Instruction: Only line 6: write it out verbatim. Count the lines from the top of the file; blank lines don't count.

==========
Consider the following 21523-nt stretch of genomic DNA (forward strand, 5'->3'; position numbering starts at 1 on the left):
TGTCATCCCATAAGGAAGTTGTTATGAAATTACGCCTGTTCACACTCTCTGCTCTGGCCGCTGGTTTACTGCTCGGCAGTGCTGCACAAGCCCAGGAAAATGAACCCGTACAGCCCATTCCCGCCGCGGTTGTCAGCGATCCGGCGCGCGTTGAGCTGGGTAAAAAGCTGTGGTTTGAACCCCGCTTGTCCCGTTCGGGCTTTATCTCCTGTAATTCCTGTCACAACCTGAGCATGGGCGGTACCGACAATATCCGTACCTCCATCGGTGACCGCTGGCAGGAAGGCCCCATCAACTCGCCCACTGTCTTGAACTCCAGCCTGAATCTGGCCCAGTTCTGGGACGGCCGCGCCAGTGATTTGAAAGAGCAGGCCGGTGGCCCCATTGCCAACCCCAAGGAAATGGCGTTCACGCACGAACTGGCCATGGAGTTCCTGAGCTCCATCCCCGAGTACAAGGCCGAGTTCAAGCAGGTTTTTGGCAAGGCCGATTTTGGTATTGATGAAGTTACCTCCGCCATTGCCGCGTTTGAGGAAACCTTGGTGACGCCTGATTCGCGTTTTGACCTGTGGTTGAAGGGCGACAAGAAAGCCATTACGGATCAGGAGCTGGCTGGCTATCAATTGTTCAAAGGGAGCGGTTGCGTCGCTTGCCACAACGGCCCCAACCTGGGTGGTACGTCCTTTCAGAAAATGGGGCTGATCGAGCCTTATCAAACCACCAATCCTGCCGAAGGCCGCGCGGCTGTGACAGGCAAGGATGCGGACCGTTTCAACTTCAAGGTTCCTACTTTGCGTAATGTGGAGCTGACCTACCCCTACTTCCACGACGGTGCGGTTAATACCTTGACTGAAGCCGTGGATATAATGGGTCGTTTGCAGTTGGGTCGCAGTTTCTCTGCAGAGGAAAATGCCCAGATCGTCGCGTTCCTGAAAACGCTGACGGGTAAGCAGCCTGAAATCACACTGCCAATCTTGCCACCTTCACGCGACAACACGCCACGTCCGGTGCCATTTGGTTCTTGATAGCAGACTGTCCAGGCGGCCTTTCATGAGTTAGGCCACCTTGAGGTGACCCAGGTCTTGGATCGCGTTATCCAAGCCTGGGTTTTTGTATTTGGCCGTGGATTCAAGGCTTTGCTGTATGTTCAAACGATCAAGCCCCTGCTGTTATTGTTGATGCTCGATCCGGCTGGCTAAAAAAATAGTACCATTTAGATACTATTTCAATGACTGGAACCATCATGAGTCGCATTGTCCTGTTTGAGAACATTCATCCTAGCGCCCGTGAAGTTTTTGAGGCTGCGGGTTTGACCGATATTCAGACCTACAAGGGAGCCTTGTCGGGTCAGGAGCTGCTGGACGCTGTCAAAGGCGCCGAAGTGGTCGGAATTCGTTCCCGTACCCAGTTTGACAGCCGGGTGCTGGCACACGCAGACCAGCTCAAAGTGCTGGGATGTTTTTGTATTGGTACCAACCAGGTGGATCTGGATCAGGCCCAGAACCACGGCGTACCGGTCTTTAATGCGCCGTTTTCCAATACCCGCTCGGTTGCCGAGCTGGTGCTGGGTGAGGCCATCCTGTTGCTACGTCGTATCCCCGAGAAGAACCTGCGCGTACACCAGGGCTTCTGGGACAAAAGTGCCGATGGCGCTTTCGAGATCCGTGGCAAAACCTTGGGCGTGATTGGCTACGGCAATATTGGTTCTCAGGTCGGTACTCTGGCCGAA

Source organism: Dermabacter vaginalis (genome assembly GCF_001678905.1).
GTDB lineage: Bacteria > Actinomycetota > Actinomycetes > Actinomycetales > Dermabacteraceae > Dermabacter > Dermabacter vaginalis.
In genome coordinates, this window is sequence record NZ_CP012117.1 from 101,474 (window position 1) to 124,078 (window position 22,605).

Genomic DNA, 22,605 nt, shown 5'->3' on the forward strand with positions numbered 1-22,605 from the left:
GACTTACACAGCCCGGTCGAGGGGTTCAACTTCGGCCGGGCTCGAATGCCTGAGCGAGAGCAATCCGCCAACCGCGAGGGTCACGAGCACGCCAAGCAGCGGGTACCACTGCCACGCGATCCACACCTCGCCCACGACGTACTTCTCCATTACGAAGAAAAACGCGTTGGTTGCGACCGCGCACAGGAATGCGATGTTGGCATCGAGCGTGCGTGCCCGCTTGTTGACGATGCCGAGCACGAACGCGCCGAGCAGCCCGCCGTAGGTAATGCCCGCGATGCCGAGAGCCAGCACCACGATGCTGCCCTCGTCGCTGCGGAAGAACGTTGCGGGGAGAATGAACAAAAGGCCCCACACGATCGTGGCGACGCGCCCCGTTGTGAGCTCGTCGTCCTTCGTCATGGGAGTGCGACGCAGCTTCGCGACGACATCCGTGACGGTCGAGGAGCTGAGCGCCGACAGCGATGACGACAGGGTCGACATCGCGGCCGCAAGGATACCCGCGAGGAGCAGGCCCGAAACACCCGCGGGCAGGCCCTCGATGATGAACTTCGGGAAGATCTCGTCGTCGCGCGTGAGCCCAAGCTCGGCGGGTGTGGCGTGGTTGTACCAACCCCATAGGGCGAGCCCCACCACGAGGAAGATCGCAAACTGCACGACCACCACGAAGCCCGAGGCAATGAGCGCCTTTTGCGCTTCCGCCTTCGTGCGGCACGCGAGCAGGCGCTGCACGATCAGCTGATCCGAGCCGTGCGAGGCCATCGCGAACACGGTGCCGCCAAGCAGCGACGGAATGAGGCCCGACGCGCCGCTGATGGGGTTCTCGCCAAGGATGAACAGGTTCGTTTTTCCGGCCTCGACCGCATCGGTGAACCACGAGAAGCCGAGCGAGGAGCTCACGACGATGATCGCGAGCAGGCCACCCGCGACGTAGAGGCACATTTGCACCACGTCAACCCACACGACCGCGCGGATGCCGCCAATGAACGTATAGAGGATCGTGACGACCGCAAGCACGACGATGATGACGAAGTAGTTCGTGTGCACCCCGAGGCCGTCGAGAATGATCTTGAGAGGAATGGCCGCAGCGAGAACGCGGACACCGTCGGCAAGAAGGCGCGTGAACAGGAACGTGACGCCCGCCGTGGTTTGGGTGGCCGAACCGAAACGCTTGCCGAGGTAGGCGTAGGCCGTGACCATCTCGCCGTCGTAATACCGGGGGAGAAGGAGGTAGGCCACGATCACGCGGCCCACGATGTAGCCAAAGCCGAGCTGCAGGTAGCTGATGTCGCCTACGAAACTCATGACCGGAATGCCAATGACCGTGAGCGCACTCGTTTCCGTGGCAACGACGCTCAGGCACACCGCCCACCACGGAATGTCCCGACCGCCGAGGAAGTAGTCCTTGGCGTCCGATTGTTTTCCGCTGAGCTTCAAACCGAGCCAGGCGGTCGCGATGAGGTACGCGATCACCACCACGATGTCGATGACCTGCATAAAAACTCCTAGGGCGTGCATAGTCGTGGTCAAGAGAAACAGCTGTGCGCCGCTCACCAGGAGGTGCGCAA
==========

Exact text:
Genomic DNA, 22,605 nt, shown 5'->3' on the forward strand with positions numbered 1-22,605 from the left: